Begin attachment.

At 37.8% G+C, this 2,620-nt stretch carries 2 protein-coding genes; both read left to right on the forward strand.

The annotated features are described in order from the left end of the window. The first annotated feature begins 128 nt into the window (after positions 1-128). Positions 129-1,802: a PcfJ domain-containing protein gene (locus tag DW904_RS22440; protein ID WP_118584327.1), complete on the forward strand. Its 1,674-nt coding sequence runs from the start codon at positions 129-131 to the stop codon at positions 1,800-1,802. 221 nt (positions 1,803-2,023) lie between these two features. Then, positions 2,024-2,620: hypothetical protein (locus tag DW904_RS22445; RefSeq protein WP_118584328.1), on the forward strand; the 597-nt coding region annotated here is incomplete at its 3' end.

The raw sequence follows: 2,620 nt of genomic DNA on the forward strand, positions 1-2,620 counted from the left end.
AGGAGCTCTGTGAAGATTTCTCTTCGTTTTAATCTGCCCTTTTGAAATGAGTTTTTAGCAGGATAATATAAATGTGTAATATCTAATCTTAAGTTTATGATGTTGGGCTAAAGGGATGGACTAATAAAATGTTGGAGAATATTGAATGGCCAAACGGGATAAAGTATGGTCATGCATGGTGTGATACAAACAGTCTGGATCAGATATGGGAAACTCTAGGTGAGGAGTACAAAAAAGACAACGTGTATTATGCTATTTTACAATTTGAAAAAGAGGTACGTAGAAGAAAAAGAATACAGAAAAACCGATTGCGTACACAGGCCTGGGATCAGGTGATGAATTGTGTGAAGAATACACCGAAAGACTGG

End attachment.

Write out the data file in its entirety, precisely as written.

At 37.8% G+C, this 2,620-nt stretch carries 2 protein-coding genes; both read left to right on the forward strand.

The annotated features are described in order from the left end of the window. The first annotated feature begins 128 nt into the window (after positions 1-128). Positions 129-1,802: a PcfJ domain-containing protein gene (locus tag DW904_RS22440; protein ID WP_118584327.1), complete on the forward strand. Its 1,674-nt coding sequence runs from the start codon at positions 129-131 to the stop codon at positions 1,800-1,802. 221 nt (positions 1,803-2,023) lie between these two features. Then, positions 2,024-2,620: hypothetical protein (locus tag DW904_RS22445; RefSeq protein WP_118584328.1), on the forward strand; the 597-nt coding region annotated here is incomplete at its 3' end.

The raw sequence follows: 2,620 nt of genomic DNA on the forward strand, positions 1-2,620 counted from the left end.
AGGAGCTCTGTGAAGATTTCTCTTCGTTTTAATCTGCCCTTTTGAAATGAGTTTTTAGCAGGATAATATAAATGTGTAATATCTAATCTTAAGTTTATGATGTTGGGCTAAAGGGATGGACTAATAAAATGTTGGAGAATATTGAATGGCCAAACGGGATAAAGTATGGTCATGCATGGTGTGATACAAACAGTCTGGATCAGATATGGGAAACTCTAGGTGAGGAGTACAAAAAAGACAACGTGTATTATGCTATTTTACAATTTGAAAAAGAGGTACGTAGAAGAAAAAGAATACAGAAAAACCGATTGCGTACACAGGCCTGGGATCAGGTGATGAATTGTGTGAAGAATACACCGAAAGACTGG